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Shows & Panels
Agencies ignoring billions in savings from strategic sourcing
Thursday - 10/4/2012, 6:45am EDT
Agencies are missing out on billions of dollars in savings by not using strategic sourcing contracts, particularly when buying services, according to a new report from the Government Accountability Office. By not taking advantage of the government's volume buying power, departments are putting their mission goals at risk because of tightening budgets.
The GAO report found four agencies, which account for 80 percent of the total procurement spend across government, weren't taking advantage of their volume purchasing power and lacked specific metrics and guidance for what to buy through these deals.
"Perennial high spend areas such as services offer the biggest potential for savings but have been largely ignored in strategic sourcing efforts," according to the report. "Focusing only on low risk, low return strategic sourcing strategies diminishes the government's ability to fully leverage its enormous buying power and achieve other efficiencies. Until top-spending federal entities, especially the Defense Department and the Federal Strategic Sourcing Initiative program, better incorporate strategic sourcing leading practices, increase the amount of spending through strategic sourcing and direct more efforts at high spend categories, billions of dollars in potential savings may be missed, denying agencies a valuable tool for maximizing their ability to carry out critical missions under tight budgets."
Auditors reviewed the use of strategic sourcing by DoD, the departments of Energy, Homeland Security and Veterans Affairs, and the Federal Strategic Sourcing Initiative (FSSI) between August 2011 and September 2012.
Governmentwide spend, savings low
These four agencies spent $388 billion on acquisition in fiscal 2011. GAO found only DHS spent 20 percent of their budget through strategic sourcing contracts and saved about 2.3 percent. DoD spent 5.8 percent of its budget through strategic sourcing vehicles, but saved only 0.06 percent. Energy used these volume buys for 9.3 percent of its acquisition budget, and saved 1.34 percent, and VA spent 1.4 percent of its budget through strategic sourcing, saving 0.32 percent.
Of the $537 billion spent on acquisition governmentwide, agencies spent 5 percent of their budgets through strategic sourcing with a savings of 0.4 percent.
"This percentage of managed spending and savings is very low compared to leading companies, which generally strategically manage about 90 percent of their procurement spending and achieve savings of 10 to 20 percent of total procurements annually," GAO wrote. "However when strategic sourcing contracts were used, selected agencies generally reported savings ranging from 5 percent to over 20 percent."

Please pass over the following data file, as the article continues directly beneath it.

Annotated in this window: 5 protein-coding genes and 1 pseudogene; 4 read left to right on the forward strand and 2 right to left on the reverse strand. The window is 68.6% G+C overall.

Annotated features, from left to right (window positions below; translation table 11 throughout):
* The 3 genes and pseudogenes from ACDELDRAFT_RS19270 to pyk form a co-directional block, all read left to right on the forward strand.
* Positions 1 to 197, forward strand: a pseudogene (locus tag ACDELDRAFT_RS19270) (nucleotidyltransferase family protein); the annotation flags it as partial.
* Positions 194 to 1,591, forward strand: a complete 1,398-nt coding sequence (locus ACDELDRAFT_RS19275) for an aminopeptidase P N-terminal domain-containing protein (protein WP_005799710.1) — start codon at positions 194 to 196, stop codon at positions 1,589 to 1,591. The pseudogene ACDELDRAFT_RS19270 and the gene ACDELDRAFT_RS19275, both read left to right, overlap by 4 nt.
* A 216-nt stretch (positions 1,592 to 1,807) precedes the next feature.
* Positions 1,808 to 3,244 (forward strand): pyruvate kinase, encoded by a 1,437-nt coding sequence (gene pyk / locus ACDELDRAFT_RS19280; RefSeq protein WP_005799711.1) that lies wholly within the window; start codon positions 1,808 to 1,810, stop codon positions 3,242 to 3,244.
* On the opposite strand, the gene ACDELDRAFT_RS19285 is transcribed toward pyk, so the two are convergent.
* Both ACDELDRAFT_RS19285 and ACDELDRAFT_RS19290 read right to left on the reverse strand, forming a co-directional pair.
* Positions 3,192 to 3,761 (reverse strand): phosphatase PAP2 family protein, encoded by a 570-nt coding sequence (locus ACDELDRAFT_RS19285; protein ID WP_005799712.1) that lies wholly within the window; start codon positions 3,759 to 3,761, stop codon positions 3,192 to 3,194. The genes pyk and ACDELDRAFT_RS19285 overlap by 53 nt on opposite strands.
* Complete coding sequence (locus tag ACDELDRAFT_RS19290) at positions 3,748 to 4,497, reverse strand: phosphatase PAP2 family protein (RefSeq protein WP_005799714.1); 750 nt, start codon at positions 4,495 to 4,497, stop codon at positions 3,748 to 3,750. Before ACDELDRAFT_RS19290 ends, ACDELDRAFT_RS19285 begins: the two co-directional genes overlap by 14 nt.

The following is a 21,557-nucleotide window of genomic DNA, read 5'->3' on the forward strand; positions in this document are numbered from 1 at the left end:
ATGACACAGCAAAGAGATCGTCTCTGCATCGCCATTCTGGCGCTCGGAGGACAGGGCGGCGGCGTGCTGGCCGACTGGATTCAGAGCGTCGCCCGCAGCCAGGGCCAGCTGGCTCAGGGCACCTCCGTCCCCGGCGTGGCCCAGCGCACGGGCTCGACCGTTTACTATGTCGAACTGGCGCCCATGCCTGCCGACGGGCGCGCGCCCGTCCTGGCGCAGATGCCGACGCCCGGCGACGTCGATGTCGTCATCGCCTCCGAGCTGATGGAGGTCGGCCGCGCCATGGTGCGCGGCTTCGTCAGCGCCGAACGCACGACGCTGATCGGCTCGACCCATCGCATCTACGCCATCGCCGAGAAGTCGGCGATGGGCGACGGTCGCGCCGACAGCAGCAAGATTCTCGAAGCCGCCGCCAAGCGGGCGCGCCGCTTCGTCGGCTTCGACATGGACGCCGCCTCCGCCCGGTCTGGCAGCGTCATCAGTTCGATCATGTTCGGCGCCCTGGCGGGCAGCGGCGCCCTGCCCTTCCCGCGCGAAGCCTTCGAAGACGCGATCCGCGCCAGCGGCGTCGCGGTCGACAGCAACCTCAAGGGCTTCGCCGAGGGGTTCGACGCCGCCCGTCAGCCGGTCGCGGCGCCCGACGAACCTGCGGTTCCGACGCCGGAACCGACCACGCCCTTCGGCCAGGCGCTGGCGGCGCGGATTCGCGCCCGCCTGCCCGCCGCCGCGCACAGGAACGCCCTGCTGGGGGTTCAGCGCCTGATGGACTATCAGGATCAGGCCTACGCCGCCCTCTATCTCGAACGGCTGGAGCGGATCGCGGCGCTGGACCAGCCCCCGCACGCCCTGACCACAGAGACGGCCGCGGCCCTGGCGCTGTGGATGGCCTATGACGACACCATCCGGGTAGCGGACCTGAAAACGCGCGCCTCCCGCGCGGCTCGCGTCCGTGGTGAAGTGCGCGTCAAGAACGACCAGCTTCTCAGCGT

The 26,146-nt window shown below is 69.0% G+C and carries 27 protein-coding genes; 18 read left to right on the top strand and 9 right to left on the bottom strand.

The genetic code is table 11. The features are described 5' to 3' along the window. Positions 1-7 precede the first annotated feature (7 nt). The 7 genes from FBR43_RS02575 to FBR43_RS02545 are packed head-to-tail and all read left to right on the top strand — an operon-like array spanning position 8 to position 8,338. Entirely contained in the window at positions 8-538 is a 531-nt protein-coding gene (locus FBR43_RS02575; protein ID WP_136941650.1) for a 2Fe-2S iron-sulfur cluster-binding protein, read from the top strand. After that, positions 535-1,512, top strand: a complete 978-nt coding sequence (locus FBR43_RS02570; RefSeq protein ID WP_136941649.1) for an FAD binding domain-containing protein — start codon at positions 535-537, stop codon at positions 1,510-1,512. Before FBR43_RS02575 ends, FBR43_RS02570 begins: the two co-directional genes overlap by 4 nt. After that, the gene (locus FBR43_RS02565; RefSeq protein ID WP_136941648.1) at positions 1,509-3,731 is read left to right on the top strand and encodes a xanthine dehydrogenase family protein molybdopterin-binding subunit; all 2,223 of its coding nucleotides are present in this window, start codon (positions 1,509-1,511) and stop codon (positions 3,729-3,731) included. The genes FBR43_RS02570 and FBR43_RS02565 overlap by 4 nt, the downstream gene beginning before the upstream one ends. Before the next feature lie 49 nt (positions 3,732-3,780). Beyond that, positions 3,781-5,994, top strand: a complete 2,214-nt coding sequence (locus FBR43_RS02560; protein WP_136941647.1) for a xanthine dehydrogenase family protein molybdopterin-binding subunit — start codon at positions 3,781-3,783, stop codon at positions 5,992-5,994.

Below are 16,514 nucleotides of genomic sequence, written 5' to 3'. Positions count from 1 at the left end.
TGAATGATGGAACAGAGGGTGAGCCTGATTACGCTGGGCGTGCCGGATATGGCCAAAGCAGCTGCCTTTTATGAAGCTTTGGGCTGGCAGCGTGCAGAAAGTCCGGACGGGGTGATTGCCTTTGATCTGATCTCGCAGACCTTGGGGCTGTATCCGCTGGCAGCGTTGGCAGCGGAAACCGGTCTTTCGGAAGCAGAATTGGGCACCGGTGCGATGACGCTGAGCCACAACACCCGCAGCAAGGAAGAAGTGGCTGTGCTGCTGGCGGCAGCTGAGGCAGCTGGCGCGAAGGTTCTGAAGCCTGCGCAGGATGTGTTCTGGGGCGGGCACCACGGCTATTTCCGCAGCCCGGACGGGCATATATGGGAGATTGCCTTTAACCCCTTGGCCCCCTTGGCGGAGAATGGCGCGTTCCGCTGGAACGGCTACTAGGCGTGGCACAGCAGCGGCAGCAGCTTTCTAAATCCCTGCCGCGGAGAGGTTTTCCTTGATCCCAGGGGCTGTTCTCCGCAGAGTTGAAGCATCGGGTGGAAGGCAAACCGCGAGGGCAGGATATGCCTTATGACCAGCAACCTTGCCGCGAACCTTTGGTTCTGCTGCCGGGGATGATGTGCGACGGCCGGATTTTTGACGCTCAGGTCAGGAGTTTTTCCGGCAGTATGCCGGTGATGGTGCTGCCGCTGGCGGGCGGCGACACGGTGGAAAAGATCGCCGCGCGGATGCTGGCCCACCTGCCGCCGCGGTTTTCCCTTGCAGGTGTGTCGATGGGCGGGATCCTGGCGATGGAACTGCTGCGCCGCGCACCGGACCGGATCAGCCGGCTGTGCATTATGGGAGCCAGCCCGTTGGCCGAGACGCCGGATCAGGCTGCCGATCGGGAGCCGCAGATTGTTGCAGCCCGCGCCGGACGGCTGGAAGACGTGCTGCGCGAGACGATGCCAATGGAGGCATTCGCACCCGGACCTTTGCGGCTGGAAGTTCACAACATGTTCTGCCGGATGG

All four agencies are taking steps to strategically source more goods and services.
For example, GAO reports the Navy plans to set up a strategic sourcing contract for engineering and technical services.
Additionally, the Air Force, the Navy, DHS and VA have instituted policies requiring the use of strategic sourcing contracts. GAO says it's too early to tell if these mandatory policies are having an effect yet.
The Office of Management and Budget received recommendations from the President's Management Advisory Board in September to strategic sourcing mandatory for all agencies. OMB acting Director Jeff Zients hinted that is something the administration would consider.
The Air Force, however, said by promoting the use of FSSI through the use of random calls to its contracting officers, the use of the office supplies vehicle increased by 50 percent from March to April 2011.
SmartBUY 2.0 coming
GAO also reviewed the FSSI initiative led by the General Services Administration and the Office of Federal Procurement Policy.
Auditors say GSA and OFPP applied the lessons from the first strategic sourcing contract for office supplies to the latest attempt and found a spending increased to 13 percent in 2011 from 1 percent in 2009. GAO says agencies spent $202 million through the office supplies vehicles and saved about $24 million last year.
GAO said GSA is creating a SmartBUY 2.0 version to incorporate the software buying initiative into FSSI.
"The FSSI Program Management Office plans that going forward, FSSI SmartBUY will develop strategies to address all large software publishers," the report stated.
GAO didn't address the impact of strategic sourcing on small businesses, or whether the contracts affected competition across the government.
Some claim strategic sourcing doesn't save money and actually does more harm than good.
Sam Bornstein, a professor of accounting and taxation at Kean University in Union, N.J., and a partner with consulting firm Bornstein & Song, criticized GAO's findings, specifically around the FSSI program for office supplies.
"[T]he damage that this program has caused for a significant number of small businesses and the resulting jobs that have been lost, it is critical to evaluate the impact of strategic sourcing on employment along with the displacement of small businesses that will result from the restriction of competition," he said in an emailed comment. "Merely seeking out a lower price is short-sighted if there are unintended consequences which will result in job loss in an 8-plus percent unemployment environment. Strategic sourcing at this time may hurt rather than help the economic recovery."